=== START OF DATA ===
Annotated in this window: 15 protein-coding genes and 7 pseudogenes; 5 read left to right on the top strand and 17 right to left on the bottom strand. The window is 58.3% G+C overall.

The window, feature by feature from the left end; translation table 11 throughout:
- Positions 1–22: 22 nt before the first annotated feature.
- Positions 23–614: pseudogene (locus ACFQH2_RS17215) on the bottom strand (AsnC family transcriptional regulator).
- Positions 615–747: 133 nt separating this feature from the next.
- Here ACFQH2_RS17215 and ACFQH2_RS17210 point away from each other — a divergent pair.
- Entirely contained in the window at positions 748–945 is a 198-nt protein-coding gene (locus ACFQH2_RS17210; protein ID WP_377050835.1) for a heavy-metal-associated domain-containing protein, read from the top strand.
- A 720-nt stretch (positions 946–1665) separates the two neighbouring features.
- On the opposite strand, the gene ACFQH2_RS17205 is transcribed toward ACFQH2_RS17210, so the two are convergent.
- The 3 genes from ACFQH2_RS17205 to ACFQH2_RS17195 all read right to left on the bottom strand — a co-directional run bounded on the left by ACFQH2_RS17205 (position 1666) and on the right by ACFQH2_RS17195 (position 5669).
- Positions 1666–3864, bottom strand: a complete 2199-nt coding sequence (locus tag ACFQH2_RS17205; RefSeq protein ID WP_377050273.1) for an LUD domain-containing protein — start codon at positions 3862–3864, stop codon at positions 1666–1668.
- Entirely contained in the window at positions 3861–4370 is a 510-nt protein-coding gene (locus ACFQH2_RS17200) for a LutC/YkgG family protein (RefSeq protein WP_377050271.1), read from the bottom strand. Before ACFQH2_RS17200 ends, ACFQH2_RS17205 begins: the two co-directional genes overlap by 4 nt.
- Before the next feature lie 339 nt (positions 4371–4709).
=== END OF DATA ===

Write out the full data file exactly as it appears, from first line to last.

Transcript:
Annotated in this window: 15 protein-coding genes and 7 pseudogenes; 5 read left to right on the top strand and 17 right to left on the bottom strand. The window is 58.3% G+C overall.

The window, feature by feature from the left end; translation table 11 throughout:
- Positions 1–22: 22 nt before the first annotated feature.
- Positions 23–614: pseudogene (locus ACFQH2_RS17215) on the bottom strand (AsnC family transcriptional regulator).
- Positions 615–747: 133 nt separating this feature from the next.
- Here ACFQH2_RS17215 and ACFQH2_RS17210 point away from each other — a divergent pair.
- Entirely contained in the window at positions 748–945 is a 198-nt protein-coding gene (locus ACFQH2_RS17210; protein ID WP_377050835.1) for a heavy-metal-associated domain-containing protein, read from the top strand.
- A 720-nt stretch (positions 946–1665) separates the two neighbouring features.
- On the opposite strand, the gene ACFQH2_RS17205 is transcribed toward ACFQH2_RS17210, so the two are convergent.
- The 3 genes from ACFQH2_RS17205 to ACFQH2_RS17195 all read right to left on the bottom strand — a co-directional run bounded on the left by ACFQH2_RS17205 (position 1666) and on the right by ACFQH2_RS17195 (position 5669).
- Positions 1666–3864, bottom strand: a complete 2199-nt coding sequence (locus tag ACFQH2_RS17205; RefSeq protein ID WP_377050273.1) for an LUD domain-containing protein — start codon at positions 3862–3864, stop codon at positions 1666–1668.
- Entirely contained in the window at positions 3861–4370 is a 510-nt protein-coding gene (locus ACFQH2_RS17200) for a LutC/YkgG family protein (RefSeq protein WP_377050271.1), read from the bottom strand. Before ACFQH2_RS17200 ends, ACFQH2_RS17205 begins: the two co-directional genes overlap by 4 nt.
- Before the next feature lie 339 nt (positions 4371–4709).